Microsoft caused quite a stir and impressed no less when it came back into the flagship smartphone race with the Lumia 950 and the device's bigger brother, the Lumia 950 XL.
Here are the best and the worst aspects of the new Lumia 950 XL, the first phablet to run Microsoft's latest Windows 10 Mobile out of the box.
If you ignore the slightly different camera housing at the back of the device, Lumia 950 XL is a scaled-up version of the Lumia 950. The knobs for volume, lock and camera shutter sit in a familiar way along the right side of the phone. Lumia 950's USB Type-C was borrowed as well, and can be found at the bottom of the device.
Except for the Gorilla Glass 4 on the display, the rest of the device is made of grippy polycarbonate. The material feels good and allows the device to sit firmly in one's hand.
"Perhaps this model was focused on specs rather than the build, allowing it to be affordable enough to reach more people," Luke Edwards, at Pocket-Lint observed.
Display and Battery
The sharp and well commended screen of the Lumia 950 XL is a QHD AMOLED, sporting a staggering 518 ppi.
"It was impossible for me to discern any pixels from a normal distance. Plus, thanks to the choice of panel tech, the screen was saturated with deep reds and blacks, but not overtly so," Joe Osborne of Tech Radar explained.
Microsoft diverged from the rival flagships' methods of having fixed power sources and implemented a removable, potent 3,340 mAh battery into the Lumia 950 XL. It is probably the business community that will most appreciate this feature, even more so due to the wireless charging capability.
The main camera is a 20 MP shooter which can take detailed photos even in low light conditions. It does so using the triple LED flash, optical image stabilization, and Zeiss optics. The selfie snapper from the front of the Lumia 950 XL has 5 MP and a wide-angle option. Both cameras can capture video footage, with the rear cam at 4K and the front one at 1,080p.
"The 20.7-megapixel cameras initially appeared to be slow, until I realized they were able to take perfectly sharp photos even before they appeared to lock in focus," Sascha Segan, lead mobile analyst at PC Mag said.
On paper, the specs of the Lumia 950 XL are similar in many ways to the ones found on the Lumia 950.
The Qualcomm octa-core Snapdragon 810 processor may be marginally better than the Snapdragon 808 from the tinier model, but the true difference will come from the liquid cooling technology. Microsoft borrowed it from the Surface tablet computer, and it proudly stated what all hardware enthusiasts agree upon: a cooler device works faster and better.
With Windows 10 Mobile as support to the full array of Microsoft Office software and with Continuum bringing the PC experience through the Lumia 950 XL, cooling the device is a high priority for productivity.
Behind the Snapdragon 810 there are 3 GB of RAM, putting the Lumia 950 XL toe-to-toe with top-end rival phablets such as the Galaxy S6 Edge+ from Samsung.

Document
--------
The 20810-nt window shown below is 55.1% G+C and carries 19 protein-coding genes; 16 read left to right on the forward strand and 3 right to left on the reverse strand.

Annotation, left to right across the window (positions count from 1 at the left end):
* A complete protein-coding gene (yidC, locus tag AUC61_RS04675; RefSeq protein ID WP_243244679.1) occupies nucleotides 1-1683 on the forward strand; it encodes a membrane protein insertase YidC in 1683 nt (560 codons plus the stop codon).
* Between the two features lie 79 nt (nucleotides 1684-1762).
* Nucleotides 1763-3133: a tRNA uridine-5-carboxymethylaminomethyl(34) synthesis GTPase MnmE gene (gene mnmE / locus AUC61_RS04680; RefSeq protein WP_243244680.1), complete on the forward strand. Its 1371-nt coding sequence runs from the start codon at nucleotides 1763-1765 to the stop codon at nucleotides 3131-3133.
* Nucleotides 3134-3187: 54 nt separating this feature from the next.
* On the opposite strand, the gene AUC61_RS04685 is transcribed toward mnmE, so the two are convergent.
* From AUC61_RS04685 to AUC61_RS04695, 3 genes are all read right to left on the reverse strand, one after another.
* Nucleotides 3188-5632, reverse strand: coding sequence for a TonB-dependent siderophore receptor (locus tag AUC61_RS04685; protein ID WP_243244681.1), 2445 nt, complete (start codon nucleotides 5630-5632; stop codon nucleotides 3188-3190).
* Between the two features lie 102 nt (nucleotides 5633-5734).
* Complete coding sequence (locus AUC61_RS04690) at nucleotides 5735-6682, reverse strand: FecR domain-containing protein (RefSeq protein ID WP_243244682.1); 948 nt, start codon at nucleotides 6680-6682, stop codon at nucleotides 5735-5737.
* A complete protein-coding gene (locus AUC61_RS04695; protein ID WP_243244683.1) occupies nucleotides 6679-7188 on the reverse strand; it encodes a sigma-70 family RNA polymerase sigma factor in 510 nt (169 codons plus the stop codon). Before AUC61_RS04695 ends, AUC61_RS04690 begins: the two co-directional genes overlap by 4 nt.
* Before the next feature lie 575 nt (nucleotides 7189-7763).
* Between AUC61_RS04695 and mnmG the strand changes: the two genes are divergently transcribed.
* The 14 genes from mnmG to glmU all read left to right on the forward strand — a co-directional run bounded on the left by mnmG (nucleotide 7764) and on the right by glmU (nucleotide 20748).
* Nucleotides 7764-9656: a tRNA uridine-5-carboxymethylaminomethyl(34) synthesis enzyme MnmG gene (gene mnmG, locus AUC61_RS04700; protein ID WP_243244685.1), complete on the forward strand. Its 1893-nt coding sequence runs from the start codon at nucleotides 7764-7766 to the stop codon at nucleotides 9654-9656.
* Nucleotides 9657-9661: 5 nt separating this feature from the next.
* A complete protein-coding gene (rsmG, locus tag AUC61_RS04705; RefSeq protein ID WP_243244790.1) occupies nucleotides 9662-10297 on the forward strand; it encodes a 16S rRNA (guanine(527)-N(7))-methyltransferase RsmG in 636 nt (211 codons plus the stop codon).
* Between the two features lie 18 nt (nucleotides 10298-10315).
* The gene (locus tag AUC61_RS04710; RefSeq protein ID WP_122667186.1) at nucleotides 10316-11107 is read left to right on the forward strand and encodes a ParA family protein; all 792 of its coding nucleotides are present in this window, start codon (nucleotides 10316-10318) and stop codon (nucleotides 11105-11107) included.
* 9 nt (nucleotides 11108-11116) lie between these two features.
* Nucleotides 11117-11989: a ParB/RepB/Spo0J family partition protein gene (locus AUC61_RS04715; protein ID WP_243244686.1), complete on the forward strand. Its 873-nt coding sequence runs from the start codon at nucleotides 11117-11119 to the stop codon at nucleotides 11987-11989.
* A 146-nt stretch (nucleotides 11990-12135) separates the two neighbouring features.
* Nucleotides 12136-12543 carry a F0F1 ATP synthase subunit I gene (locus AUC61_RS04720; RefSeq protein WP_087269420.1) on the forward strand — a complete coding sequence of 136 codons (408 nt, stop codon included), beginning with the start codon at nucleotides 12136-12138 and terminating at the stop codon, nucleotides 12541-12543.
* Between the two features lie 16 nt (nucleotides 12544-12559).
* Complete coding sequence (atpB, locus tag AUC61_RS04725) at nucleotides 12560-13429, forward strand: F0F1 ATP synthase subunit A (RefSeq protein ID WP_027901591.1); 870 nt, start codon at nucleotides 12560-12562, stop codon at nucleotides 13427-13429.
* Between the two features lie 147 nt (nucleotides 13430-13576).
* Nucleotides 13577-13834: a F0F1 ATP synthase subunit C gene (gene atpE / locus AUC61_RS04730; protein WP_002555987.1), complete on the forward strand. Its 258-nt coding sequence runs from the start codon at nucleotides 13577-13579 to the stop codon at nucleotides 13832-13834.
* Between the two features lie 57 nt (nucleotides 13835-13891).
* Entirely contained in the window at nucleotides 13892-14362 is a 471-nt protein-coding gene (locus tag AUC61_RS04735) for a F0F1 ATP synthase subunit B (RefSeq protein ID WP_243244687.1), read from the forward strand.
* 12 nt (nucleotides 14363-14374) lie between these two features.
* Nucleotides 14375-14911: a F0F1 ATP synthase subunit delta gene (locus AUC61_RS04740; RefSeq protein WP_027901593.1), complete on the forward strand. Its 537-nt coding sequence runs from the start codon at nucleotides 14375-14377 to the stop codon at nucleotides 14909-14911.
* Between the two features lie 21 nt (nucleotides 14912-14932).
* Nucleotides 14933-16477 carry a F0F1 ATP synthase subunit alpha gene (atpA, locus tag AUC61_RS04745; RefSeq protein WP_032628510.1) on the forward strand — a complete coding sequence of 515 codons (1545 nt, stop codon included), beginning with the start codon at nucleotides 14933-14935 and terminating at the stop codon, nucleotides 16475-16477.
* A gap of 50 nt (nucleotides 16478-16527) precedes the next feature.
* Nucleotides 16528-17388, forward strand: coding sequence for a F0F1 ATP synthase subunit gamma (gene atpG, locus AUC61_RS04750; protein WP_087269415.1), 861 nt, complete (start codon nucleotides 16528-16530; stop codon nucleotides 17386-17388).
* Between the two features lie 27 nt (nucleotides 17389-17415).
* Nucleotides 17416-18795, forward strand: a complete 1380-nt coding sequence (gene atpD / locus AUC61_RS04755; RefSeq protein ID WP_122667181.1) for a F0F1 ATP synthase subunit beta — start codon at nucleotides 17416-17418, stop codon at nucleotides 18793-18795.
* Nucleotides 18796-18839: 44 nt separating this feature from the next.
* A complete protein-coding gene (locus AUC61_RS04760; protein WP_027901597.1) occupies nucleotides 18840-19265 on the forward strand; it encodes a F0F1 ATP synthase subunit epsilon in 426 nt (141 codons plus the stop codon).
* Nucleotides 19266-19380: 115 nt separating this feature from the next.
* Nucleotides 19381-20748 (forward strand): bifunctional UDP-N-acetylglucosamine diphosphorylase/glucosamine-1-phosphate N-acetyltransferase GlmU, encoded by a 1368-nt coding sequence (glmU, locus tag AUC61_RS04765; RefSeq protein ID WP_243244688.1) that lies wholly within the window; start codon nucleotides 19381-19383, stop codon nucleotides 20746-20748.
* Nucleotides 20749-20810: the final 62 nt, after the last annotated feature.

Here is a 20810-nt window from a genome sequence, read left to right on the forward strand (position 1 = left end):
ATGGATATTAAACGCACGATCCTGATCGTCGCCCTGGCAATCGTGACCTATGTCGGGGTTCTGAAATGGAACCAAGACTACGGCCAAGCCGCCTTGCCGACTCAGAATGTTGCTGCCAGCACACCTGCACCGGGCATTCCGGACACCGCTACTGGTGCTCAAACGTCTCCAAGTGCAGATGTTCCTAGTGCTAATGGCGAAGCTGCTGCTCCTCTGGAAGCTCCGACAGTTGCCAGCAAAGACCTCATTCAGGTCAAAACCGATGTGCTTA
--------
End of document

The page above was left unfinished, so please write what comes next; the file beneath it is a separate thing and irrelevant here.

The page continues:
The default storage space is 32 GB, but the microSD slot allows for expansion up to 2 TB, so this makes the Windows Lumia 950 XL very future-proof.
Continuum is a very functional tool that helps busy people jump between Windows 10 devices, which is good news for those working on the go.
The pull down menu offers quick selection tiles, allowing fast access to Settings, Flashlight, Wi-Fi and more. The Cortana virtual assistant is there to aid, and the accurate word recognition can really win some precious minutes while the hands are busy.
For now, the biggest software limitation for the Lumia 950 XL is the lack of dedicated apps. The Windows 10 Mobile OS still needs some time to catch up with iOS and Android targeted applications, and that could be a deal-breaker for some.
"There's still a huge gap in decent available apps – so don't expect to see every app you can get on Android or iOS. Also, be aware of the malware masquerading as the official apps roaming the Windows app store," Jay McGregor, a contributor at Forbes, pointed out.
Signs from the U.S. carriers are less than positive for Microsoft, as AT&T declared that it will support the Lumia 950, but not the Lumia 950 XL.
"The fact that LG could get three carriers onboard for its V10 announcement and Microsoft couldn't summon a single one for its make-or-break, flagship device speaks volumes," PC Mag's Segan noted.
Microsoft advertised its $649 Lumia 950 XL as a PC-simulating, getting-work-done kind of device, and the phablet accomplishes that thanks to the Windows 10 Mobile and Continuum implementations. The display, a generous 5.7 inches of powerful resolution, also helps users be more productive.
Aside from having a big screen to visualize your work in progress, Microsoft equipped the phone with serious hardware. A big kudos goes to the aforementioned liquid cooling method, which keeps all the roaring specs under the hood stable and running lightning-fast.
Based on the Lumia 950 XL, Microsoft's return to the battle of the phablets will probably bring more positive surprises in the future.